Valve enjoys keeping secrets. And while I’m beginning to suspect that Half-Life 3 will ultimately turn out to be a giant ray gun that erases all memories of the Half-Life franchise from our brains forever, there’s one thing Valve’s been uncharacteristically upfront about: its fascination with the future. Wearable computing, augmented reality, and – perhaps most pertinently, given recent extremely promising developments – virtual reality. During QuakeCon, I got the chance to sit down with Valve’s most vocal proponent of these new technologies, programming legend Michael Abrash. However, while Valve’s obviously putting some serious work into breaking new technological ground, Abrash was quick to point out that it’s still all in service of a singular end goal: entertainment.
RPS: What aspects of virtual reality is Valve really exploring? Obviously, you’re here at QuakeCon to support the tech, but what’s Valve’s stake in it?
Abrash: So I had a family medical emergency. I was supposed to be here yesterday for John [Carmack’s] keynote. Yesterday morning, I canceled everything. But then my daughter very generously volunteered to come to California and take care of the emergency because I really wanted to come to this. And part of it is because this is a pivotal moment. It’s possible VR won’t succeed, but I think that this is the shot it has. Right now is the best shot it’s ever had by far, and it has a really good chance of this being the beginning. And I mean really the beginning. Things are going to get way, way better.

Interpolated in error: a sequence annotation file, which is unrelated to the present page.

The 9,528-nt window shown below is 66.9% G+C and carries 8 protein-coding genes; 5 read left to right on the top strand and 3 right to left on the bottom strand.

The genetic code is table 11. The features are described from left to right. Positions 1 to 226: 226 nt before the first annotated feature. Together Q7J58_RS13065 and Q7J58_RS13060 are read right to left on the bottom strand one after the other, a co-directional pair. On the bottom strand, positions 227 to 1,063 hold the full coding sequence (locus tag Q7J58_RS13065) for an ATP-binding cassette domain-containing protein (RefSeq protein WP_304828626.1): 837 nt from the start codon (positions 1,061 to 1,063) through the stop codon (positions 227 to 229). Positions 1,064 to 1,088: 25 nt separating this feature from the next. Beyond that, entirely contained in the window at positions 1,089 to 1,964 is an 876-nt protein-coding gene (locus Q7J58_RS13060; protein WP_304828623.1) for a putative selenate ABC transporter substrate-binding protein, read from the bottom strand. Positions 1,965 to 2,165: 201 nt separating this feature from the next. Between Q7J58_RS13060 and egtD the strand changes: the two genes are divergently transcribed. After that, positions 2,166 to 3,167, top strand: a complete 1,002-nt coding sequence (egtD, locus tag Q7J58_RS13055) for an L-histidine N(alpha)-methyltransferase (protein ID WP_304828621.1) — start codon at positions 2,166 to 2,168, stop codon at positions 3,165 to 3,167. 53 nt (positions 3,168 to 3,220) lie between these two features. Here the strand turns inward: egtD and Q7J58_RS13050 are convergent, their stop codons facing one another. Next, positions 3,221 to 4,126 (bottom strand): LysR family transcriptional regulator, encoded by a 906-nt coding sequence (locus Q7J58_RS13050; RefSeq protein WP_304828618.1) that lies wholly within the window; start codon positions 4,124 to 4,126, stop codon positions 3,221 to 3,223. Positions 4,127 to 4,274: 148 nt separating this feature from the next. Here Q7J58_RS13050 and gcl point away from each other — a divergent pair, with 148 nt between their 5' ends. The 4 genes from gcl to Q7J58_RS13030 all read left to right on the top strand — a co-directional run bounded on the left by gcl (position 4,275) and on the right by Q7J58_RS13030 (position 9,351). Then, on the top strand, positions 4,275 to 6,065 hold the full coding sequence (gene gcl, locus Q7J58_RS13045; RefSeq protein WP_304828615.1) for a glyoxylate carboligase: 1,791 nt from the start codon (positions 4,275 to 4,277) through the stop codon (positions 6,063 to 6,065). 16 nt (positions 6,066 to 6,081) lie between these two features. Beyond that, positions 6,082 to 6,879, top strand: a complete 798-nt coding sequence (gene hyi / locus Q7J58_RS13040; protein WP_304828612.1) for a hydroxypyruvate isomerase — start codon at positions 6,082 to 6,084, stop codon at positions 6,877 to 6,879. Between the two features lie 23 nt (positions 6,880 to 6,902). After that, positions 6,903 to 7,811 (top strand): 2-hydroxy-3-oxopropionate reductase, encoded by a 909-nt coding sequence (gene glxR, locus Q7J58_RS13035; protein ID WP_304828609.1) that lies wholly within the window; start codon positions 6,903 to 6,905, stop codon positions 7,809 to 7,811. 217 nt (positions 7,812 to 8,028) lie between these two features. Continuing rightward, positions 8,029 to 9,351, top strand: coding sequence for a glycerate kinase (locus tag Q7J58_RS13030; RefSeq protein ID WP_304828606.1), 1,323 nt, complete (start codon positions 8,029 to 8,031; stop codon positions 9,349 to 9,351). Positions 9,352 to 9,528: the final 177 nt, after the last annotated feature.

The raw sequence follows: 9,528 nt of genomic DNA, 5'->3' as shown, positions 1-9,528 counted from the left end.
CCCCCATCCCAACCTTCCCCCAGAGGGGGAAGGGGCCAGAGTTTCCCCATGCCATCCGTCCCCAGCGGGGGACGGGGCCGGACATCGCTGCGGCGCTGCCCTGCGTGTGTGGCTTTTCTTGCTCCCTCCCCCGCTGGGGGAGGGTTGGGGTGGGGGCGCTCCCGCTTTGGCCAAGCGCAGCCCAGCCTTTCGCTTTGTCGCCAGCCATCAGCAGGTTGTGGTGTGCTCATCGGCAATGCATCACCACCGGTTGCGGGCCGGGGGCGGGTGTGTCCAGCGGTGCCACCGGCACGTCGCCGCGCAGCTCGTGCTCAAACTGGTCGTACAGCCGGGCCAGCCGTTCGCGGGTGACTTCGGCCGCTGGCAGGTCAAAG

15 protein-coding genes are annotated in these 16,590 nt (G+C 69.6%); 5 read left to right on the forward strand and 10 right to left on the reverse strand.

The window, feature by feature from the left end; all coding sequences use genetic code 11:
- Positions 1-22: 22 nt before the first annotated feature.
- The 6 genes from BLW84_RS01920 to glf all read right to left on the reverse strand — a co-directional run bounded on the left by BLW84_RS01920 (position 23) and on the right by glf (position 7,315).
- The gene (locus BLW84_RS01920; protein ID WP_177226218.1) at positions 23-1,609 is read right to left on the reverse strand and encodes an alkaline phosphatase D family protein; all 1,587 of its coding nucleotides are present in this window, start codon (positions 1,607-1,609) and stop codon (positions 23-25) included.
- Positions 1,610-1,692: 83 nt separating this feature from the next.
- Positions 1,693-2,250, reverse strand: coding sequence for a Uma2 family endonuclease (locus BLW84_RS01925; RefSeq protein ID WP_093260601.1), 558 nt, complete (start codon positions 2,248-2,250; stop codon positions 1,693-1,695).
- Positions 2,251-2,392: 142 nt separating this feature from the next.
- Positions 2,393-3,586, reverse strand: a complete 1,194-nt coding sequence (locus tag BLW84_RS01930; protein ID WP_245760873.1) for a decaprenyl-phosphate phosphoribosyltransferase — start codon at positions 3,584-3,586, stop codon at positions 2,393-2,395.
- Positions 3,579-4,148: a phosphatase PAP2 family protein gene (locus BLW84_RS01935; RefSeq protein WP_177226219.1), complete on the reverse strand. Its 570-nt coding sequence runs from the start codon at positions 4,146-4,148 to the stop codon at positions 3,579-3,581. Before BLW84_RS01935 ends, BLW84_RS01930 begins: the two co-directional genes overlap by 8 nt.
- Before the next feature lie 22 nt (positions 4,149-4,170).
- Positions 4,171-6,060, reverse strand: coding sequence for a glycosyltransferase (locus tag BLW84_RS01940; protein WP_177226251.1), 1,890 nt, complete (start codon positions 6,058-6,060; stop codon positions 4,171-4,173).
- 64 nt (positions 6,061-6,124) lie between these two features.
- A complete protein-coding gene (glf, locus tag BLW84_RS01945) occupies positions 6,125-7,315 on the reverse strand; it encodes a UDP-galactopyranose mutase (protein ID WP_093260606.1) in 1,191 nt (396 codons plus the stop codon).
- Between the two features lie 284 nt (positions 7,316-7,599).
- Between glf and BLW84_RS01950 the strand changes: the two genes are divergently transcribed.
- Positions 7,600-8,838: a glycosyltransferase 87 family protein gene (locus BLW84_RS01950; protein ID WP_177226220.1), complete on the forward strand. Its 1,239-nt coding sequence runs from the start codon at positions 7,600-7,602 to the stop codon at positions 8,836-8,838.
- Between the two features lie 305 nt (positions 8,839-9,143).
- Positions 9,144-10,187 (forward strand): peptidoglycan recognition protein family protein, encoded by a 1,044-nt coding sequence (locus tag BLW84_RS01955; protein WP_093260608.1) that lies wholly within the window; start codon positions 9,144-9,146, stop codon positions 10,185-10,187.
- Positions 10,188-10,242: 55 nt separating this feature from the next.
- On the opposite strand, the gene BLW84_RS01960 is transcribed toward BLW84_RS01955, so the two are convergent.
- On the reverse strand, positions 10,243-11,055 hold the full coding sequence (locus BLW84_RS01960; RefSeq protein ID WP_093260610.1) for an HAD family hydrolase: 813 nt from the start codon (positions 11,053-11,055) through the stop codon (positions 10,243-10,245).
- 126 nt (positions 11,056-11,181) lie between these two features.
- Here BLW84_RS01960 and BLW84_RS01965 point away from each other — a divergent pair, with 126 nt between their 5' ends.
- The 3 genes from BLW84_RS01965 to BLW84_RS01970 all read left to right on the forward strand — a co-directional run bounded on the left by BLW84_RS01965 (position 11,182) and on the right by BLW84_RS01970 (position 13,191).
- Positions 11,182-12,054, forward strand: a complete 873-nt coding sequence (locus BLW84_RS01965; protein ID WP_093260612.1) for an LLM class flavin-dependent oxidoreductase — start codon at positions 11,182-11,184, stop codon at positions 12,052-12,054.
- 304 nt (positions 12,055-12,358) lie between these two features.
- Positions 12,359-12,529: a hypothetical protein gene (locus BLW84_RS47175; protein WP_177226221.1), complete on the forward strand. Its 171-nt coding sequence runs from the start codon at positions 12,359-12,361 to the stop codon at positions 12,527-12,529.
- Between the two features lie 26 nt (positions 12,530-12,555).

It was obvious with Quake or even Doom that they were first-person shooters. But what was not obvious with Quake was that hardware change of the Internet, and you’d be able to have permanent servers. Then you’d have people putting up their own sites, clans, widespread mods, tournaments – the whole thing. Seeing that was John’s bit of genius. The rest was engineering. It seems obvious now, but it wasn’t obvious at the time. With VR, yes it’s obvious we can go and have a first-person shooter or an immersive experience, but the real question is, what’s going to happen that hasn’t happened before?
RPS: I was thinking about that while playing with Oculus Rift. I mean, the potential for non-violent games seems huge. Just staring at things was amazing to me. What if it paid attention to how long and where you stared, though? People could react. You could simulate awkwardness. I think that’d be pretty incredible, actually.